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Barnaby Joyce's political future in doubt as talk of mutiny goes public

Barnaby Joyce's political future in doubt as talk of mutiny goes public

The report noted Mr Joyce flew with Ms Campion on three occasions, in February and April, at a cost to taxpayers of $9787.

Barnaby Joyce has been granted a temporary leadership reprieve after colleagues agreed to "let the dust settle" following a dramatic intervention by senior party figures led by Nationals president Larry Anthony.

Nationals President Larry Anthony, the party's most senior bureaucrat and a former legislator, arrived at Parliament House on Wednesday telling reporters he was helping lawmakers deal with "a very hard time".

"That is why I am down here today".

It was more a push than a out and out putsch but whatever it was called, the frenetic activity inside the Nationals that aimed to dislodge Barnaby Joyce this week has fizzled.

On Tuesday, Mr O'Dowd said he could replace Mr Joyce as the Deputy PM.

"I am not interested in talking about that, people get sick and exhausted of hearing about these internal games".

Overwhelmingly however, the Nationals have been supportive, with one of Mr Joyce's strongest allies David Littleproud today telling reporters any reports of a delegation of party members who approached Mr Joyce about his future were "speculation".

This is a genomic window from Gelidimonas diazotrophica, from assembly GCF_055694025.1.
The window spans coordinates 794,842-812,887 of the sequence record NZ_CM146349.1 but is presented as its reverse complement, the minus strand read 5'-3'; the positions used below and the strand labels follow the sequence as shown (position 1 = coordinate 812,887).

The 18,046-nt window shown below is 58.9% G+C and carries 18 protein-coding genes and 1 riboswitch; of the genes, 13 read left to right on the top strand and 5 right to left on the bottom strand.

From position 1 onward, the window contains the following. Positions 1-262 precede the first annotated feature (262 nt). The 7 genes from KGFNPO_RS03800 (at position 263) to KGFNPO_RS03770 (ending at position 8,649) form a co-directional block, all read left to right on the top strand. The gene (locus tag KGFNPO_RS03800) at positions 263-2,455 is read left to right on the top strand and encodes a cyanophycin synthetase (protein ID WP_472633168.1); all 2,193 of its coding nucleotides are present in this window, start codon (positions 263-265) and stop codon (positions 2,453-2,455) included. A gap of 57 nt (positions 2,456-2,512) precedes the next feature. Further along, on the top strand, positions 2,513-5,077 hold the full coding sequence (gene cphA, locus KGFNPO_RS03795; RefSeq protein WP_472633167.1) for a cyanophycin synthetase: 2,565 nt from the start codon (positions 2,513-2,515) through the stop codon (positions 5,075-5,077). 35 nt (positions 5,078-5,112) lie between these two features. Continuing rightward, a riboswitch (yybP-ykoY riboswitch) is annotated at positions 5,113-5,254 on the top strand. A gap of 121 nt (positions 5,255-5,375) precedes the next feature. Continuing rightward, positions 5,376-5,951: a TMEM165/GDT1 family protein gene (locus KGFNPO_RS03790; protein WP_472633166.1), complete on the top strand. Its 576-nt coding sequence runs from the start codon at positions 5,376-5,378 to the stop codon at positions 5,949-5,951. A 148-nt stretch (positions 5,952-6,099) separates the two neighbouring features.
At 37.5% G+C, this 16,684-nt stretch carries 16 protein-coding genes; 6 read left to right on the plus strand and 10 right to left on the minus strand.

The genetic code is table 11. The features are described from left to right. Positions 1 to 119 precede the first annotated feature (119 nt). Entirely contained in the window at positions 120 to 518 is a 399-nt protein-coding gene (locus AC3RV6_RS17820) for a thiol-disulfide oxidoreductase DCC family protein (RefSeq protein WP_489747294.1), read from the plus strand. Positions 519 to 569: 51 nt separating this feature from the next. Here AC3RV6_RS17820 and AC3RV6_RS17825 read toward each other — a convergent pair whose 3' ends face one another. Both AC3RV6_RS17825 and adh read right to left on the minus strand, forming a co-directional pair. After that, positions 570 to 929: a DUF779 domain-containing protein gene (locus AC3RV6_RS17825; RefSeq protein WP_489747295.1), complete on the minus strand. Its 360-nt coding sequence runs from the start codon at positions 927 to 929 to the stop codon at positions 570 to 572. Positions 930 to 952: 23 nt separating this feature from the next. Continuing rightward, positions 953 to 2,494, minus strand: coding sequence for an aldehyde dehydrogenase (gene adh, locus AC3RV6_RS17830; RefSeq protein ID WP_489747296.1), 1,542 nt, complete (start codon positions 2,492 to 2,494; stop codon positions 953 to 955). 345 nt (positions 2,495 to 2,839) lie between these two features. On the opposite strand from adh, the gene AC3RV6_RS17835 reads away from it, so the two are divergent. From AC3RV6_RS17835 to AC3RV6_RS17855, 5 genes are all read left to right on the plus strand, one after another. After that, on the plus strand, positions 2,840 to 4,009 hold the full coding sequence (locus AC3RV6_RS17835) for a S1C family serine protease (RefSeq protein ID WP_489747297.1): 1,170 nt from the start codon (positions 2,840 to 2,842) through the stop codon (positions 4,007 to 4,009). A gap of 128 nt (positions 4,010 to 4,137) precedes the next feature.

Michelle Landry, the member for Capricornia, also backed Joyce.

His former wife, Natalie Joyce, said her husband's former media adviser had been a welcome visitor to the family home.

"We've had a lot of conversations but that's between him and I", she said.

The Senate passed a motion shortly after Mr Joyce's announcement, calling on him to resign.

As far as she was concerned, "everything was above board with his office", referring to the questions raised about his travel arrangements.

"He is clearly the best retail politician they've got".

He has denied allegations that he had breached guidelines surrounding giving jobs to ministers' partners when Campion was given a promotion previous year to leave his office for another government job.

The prime minister reaffirmed his deputy would act for him while he visited the White House next week.

The clock is ticking on a resolution, with Malcolm Turnbull due to leave the country next week, which would make Joyce the acting prime minister - a development some hardheads regard as politically untenable.

If both the prime minister and deputy prime minister are unable to take Australia's reigns, Foreign Minister Julie Bishop would ordinarily be next in line.

"I am returning to Australia from Kuwait; I do have plans to be overseas next week - parliament is not sitting - if circumstances change then, of course, I would change plans".

"I heard there is going to be someone who goes across to see him", he said yesterday morning.

"It is stressful, marriage break-ups are very stressful things to go through and I think he is here to stay".